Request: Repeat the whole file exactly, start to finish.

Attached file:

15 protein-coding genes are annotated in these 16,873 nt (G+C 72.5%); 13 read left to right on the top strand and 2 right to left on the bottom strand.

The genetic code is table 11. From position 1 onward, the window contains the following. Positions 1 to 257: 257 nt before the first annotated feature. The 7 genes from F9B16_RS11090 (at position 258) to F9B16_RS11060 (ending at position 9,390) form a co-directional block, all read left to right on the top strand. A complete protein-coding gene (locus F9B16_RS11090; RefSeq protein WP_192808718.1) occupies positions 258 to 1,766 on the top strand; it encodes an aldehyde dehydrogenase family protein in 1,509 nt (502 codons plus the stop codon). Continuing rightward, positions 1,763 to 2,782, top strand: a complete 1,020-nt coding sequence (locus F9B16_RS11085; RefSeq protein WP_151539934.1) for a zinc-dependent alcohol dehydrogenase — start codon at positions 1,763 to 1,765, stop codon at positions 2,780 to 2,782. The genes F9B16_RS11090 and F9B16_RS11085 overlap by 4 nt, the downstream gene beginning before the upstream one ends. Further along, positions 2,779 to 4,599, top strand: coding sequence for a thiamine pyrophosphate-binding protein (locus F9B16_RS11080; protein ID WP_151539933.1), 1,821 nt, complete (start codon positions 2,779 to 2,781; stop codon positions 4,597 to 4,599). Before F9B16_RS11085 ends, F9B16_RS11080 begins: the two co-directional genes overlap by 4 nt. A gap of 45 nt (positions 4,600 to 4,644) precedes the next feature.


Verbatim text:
15 protein-coding genes are annotated in these 16,873 nt (G+C 72.5%); 13 read left to right on the top strand and 2 right to left on the bottom strand.

The genetic code is table 11. From position 1 onward, the window contains the following. Positions 1 to 257: 257 nt before the first annotated feature. The 7 genes from F9B16_RS11090 (at position 258) to F9B16_RS11060 (ending at position 9,390) form a co-directional block, all read left to right on the top strand. A complete protein-coding gene (locus F9B16_RS11090; RefSeq protein WP_192808718.1) occupies positions 258 to 1,766 on the top strand; it encodes an aldehyde dehydrogenase family protein in 1,509 nt (502 codons plus the stop codon). Continuing rightward, positions 1,763 to 2,782, top strand: a complete 1,020-nt coding sequence (locus F9B16_RS11085; RefSeq protein WP_151539934.1) for a zinc-dependent alcohol dehydrogenase — start codon at positions 1,763 to 1,765, stop codon at positions 2,780 to 2,782. The genes F9B16_RS11090 and F9B16_RS11085 overlap by 4 nt, the downstream gene beginning before the upstream one ends. Further along, positions 2,779 to 4,599, top strand: coding sequence for a thiamine pyrophosphate-binding protein (locus F9B16_RS11080; protein ID WP_151539933.1), 1,821 nt, complete (start codon positions 2,779 to 2,781; stop codon positions 4,597 to 4,599). Before F9B16_RS11085 ends, F9B16_RS11080 begins: the two co-directional genes overlap by 4 nt. A gap of 45 nt (positions 4,600 to 4,644) precedes the next feature.